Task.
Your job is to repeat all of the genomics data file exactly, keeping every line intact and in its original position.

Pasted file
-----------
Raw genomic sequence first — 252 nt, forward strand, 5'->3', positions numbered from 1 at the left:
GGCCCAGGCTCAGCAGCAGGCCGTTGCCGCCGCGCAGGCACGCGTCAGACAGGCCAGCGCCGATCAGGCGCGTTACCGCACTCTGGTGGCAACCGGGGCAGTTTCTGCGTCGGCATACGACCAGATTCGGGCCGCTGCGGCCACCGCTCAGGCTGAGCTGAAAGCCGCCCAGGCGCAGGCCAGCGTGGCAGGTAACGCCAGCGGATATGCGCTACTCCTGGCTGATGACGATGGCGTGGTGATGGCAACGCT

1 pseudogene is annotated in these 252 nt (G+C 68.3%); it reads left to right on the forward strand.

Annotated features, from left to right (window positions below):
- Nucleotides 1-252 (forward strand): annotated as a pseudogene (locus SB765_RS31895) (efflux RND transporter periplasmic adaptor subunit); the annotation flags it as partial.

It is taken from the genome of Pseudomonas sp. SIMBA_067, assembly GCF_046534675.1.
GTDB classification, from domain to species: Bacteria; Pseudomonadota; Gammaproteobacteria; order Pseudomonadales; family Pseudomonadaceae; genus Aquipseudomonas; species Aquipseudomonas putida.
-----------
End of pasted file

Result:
Raw genomic sequence first — 252 nt, forward strand, 5'->3', positions numbered from 1 at the left:
GGCCCAGGCTCAGCAGCAGGCCGTTGCCGCCGCGCAGGCACGCGTCAGACAGGCCAGCGCCGATCAGGCGCGTTACCGCACTCTGGTGGCAACCGGGGCAGTTTCTGCGTCGGCATACGACCAGATTCGGGCCGCTGCGGCCACCGCTCAGGCTGAGCTGAAAGCCGCCCAGGCGCAGGCCAGCGTGGCAGGTAACGCCAGCGGATATGCGCTACTCCTGGCTGATGACGATGGCGTGGTGATGGCAACGCT

1 pseudogene is annotated in these 252 nt (G+C 68.3%); it reads left to right on the forward strand.

Annotated features, from left to right (window positions below):
- Nucleotides 1-252 (forward strand): annotated as a pseudogene (locus SB765_RS31895) (efflux RND transporter periplasmic adaptor subunit); the annotation flags it as partial.

It is taken from the genome of Pseudomonas sp. SIMBA_067, assembly GCF_046534675.1.
GTDB classification, from domain to species: Bacteria; Pseudomonadota; Gammaproteobacteria; order Pseudomonadales; family Pseudomonadaceae; genus Aquipseudomonas; species Aquipseudomonas putida.